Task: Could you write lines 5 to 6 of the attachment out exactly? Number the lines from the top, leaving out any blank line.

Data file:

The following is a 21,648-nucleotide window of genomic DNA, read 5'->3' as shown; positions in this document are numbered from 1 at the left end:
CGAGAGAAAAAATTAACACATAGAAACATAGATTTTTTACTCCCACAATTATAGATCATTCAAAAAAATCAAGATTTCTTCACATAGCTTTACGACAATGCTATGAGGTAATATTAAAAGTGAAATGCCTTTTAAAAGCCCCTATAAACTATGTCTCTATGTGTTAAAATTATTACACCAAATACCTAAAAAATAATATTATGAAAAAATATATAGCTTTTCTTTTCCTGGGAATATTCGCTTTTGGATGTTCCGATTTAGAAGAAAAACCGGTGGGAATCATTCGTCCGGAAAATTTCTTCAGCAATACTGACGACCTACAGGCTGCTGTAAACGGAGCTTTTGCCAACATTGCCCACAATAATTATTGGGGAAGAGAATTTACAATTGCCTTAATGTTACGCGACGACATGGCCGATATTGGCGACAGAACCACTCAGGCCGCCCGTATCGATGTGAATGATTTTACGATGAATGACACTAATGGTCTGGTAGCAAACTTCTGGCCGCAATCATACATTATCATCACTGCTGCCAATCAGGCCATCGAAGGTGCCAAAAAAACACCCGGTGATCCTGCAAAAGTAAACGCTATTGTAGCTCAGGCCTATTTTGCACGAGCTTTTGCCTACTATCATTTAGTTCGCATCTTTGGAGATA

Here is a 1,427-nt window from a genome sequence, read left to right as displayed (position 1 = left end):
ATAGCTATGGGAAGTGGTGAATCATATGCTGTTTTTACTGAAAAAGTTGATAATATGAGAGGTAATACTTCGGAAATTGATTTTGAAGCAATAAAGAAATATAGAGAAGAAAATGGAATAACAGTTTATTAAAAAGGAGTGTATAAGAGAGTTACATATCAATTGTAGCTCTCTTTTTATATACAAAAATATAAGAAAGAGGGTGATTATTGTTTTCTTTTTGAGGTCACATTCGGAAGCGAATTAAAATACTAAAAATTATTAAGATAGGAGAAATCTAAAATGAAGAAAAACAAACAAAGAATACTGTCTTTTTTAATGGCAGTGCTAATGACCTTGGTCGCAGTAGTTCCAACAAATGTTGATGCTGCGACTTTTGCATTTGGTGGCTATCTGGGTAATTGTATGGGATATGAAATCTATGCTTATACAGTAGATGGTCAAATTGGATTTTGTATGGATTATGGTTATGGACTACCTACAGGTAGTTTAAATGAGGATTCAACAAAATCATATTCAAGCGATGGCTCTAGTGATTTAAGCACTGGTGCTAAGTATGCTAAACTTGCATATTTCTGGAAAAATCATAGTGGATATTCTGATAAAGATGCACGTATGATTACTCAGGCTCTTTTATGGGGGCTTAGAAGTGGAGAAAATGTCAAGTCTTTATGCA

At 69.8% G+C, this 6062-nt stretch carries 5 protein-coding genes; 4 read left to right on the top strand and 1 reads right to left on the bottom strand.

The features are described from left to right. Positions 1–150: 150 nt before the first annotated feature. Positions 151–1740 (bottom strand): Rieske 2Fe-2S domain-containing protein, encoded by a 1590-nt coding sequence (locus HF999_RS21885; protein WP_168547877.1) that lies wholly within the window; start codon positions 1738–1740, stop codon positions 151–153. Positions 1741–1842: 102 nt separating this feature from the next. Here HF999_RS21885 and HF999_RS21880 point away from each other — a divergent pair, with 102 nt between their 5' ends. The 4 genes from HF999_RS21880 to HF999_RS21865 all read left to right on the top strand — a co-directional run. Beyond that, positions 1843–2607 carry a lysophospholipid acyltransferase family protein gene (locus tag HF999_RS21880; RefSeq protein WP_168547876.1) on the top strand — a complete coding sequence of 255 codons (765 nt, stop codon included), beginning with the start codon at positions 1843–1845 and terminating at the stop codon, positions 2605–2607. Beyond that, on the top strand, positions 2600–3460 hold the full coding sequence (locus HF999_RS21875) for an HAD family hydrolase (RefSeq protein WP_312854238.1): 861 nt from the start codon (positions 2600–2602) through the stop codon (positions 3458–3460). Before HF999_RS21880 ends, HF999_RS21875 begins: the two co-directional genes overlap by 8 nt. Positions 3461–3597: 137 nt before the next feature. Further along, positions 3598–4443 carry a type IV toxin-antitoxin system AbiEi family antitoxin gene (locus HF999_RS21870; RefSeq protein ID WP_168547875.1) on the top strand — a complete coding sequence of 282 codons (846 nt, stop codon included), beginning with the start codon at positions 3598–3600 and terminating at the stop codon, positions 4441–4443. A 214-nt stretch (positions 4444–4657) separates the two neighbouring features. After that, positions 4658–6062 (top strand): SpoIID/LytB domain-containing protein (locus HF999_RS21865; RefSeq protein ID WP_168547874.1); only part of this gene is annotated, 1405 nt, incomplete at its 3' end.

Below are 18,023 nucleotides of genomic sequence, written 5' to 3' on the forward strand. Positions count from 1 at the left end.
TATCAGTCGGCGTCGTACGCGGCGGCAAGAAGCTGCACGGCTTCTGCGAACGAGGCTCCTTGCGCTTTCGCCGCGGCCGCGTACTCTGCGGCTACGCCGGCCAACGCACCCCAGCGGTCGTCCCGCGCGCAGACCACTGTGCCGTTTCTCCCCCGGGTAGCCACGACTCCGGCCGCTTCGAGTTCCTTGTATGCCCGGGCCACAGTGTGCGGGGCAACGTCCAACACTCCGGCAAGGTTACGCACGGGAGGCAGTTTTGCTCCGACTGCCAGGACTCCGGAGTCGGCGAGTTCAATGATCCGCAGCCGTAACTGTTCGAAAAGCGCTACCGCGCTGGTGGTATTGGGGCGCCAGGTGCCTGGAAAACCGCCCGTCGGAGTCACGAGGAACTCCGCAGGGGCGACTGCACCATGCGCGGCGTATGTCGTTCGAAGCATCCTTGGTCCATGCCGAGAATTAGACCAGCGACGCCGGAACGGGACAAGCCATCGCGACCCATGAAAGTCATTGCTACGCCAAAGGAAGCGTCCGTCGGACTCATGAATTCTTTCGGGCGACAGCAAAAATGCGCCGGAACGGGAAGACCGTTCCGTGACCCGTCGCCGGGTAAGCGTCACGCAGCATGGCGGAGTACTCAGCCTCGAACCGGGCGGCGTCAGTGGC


At 69.8% G+C, this 6062-nt stretch carries 5 protein-coding genes; 4 read left to right on the top strand and 1 reads right to left on the bottom strand.

The features are described from left to right. Positions 1–150: 150 nt before the first annotated feature. Positions 151–1740 (bottom strand): Rieske 2Fe-2S domain-containing protein, encoded by a 1590-nt coding sequence (locus HF999_RS21885; protein WP_168547877.1) that lies wholly within the window; start codon positions 1738–1740, stop codon positions 151–153. Positions 1741–1842: 102 nt separating this feature from the next. Here HF999_RS21885 and HF999_RS21880 point away from each other — a divergent pair, with 102 nt between their 5' ends. The 4 genes from HF999_RS21880 to HF999_RS21865 all read left to right on the top strand — a co-directional run. Beyond that, positions 1843–2607 carry a lysophospholipid acyltransferase family protein gene (locus tag HF999_RS21880; RefSeq protein WP_168547876.1) on the top strand — a complete coding sequence of 255 codons (765 nt, stop codon included), beginning with the start codon at positions 1843–1845 and terminating at the stop codon, positions 2605–2607. Beyond that, on the top strand, positions 2600–3460 hold the full coding sequence (locus HF999_RS21875) for an HAD family hydrolase (RefSeq protein WP_312854238.1): 861 nt from the start codon (positions 2600–2602) through the stop codon (positions 3458–3460). Before HF999_RS21880 ends, HF999_RS21875 begins: the two co-directional genes overlap by 8 nt. Positions 3461–3597: 137 nt before the next feature. Further along, positions 3598–4443 carry a type IV toxin-antitoxin system AbiEi family antitoxin gene (locus HF999_RS21870; RefSeq protein ID WP_168547875.1) on the top strand — a complete coding sequence of 282 codons (846 nt, stop codon included), beginning with the start codon at positions 3598–3600 and terminating at the stop codon, positions 4441–4443. A 214-nt stretch (positions 4444–4657) separates the two neighbouring features. After that, positions 4658–6062 (top strand): SpoIID/LytB domain-containing protein (locus HF999_RS21865; RefSeq protein ID WP_168547874.1); only part of this gene is annotated, 1405 nt, incomplete at its 3' end.